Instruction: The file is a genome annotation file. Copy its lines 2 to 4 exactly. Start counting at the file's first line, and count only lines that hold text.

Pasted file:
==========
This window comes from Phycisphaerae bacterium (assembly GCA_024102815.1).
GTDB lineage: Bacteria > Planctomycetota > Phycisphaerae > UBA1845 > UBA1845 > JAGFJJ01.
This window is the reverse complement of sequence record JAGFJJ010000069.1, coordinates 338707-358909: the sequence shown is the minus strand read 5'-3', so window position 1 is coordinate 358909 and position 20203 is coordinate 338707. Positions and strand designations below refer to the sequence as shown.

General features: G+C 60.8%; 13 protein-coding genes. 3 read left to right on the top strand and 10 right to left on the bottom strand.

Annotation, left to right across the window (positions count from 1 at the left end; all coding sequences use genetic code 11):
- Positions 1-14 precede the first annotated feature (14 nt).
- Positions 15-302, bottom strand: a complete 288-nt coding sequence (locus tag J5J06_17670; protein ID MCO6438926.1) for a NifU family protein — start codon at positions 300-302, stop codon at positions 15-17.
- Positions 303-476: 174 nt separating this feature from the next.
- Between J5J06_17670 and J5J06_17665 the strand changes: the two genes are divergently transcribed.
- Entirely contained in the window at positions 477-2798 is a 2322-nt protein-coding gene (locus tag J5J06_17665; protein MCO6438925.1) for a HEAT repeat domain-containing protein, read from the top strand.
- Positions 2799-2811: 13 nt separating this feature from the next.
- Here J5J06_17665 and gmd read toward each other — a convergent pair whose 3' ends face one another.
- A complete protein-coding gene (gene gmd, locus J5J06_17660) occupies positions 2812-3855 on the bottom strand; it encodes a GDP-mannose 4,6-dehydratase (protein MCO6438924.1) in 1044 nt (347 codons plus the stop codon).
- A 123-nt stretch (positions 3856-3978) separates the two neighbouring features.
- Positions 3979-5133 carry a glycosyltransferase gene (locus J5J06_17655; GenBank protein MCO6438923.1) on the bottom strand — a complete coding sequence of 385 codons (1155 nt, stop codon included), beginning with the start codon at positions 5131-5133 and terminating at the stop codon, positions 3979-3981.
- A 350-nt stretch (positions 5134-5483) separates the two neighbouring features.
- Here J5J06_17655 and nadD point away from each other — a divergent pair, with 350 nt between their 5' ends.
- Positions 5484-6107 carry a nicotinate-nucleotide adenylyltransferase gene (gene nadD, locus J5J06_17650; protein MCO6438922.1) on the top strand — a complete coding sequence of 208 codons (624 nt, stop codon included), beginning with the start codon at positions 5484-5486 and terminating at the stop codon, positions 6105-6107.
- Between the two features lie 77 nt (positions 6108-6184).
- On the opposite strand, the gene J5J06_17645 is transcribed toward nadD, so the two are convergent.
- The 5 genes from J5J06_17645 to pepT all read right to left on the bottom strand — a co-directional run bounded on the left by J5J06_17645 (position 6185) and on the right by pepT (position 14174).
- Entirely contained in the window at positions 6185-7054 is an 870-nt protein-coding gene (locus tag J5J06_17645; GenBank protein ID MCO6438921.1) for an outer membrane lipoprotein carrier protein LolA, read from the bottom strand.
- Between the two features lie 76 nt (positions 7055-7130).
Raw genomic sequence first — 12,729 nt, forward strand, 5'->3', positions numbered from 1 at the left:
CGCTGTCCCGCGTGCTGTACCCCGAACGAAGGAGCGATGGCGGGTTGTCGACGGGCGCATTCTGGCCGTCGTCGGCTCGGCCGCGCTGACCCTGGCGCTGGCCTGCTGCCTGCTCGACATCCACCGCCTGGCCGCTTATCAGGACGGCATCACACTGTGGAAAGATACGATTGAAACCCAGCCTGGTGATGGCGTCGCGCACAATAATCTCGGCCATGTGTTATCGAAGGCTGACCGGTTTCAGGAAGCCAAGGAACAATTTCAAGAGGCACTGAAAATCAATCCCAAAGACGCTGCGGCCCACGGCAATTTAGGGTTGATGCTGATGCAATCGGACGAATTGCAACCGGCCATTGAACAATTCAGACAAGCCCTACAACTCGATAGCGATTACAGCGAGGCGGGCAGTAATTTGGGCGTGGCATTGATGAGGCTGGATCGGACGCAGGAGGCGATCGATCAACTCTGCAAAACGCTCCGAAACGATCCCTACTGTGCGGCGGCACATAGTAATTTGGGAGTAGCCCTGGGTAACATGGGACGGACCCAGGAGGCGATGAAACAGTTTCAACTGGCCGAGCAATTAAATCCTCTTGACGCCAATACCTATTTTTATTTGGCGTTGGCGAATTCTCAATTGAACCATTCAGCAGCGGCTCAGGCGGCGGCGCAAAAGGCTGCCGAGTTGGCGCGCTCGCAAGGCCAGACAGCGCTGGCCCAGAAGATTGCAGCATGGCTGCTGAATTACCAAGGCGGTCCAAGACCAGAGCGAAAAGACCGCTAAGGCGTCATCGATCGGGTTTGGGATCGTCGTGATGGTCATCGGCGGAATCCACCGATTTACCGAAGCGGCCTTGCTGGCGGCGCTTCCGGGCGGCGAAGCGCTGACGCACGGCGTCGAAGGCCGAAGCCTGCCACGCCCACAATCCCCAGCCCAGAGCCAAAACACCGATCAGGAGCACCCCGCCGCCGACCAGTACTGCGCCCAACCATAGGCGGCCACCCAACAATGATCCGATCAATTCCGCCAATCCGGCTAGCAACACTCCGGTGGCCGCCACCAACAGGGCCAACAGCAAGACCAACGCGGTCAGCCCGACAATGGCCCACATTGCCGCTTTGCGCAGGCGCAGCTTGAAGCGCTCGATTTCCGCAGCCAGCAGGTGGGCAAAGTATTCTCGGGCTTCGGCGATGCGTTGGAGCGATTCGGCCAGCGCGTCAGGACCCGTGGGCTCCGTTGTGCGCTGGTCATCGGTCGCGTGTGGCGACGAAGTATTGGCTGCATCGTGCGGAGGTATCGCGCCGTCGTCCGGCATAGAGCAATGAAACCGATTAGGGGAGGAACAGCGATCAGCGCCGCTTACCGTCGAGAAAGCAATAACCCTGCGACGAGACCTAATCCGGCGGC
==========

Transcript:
GTDB lineage: Bacteria > Planctomycetota > Phycisphaerae > UBA1845 > UBA1845 > JAGFJJ01.
This window is the reverse complement of sequence record JAGFJJ010000069.1, coordinates 338707-358909: the sequence shown is the minus strand read 5'-3', so window position 1 is coordinate 358909 and position 20203 is coordinate 338707. Positions and strand designations below refer to the sequence as shown.

General features: G+C 60.8%; 13 protein-coding genes. 3 read left to right on the top strand and 10 right to left on the bottom strand.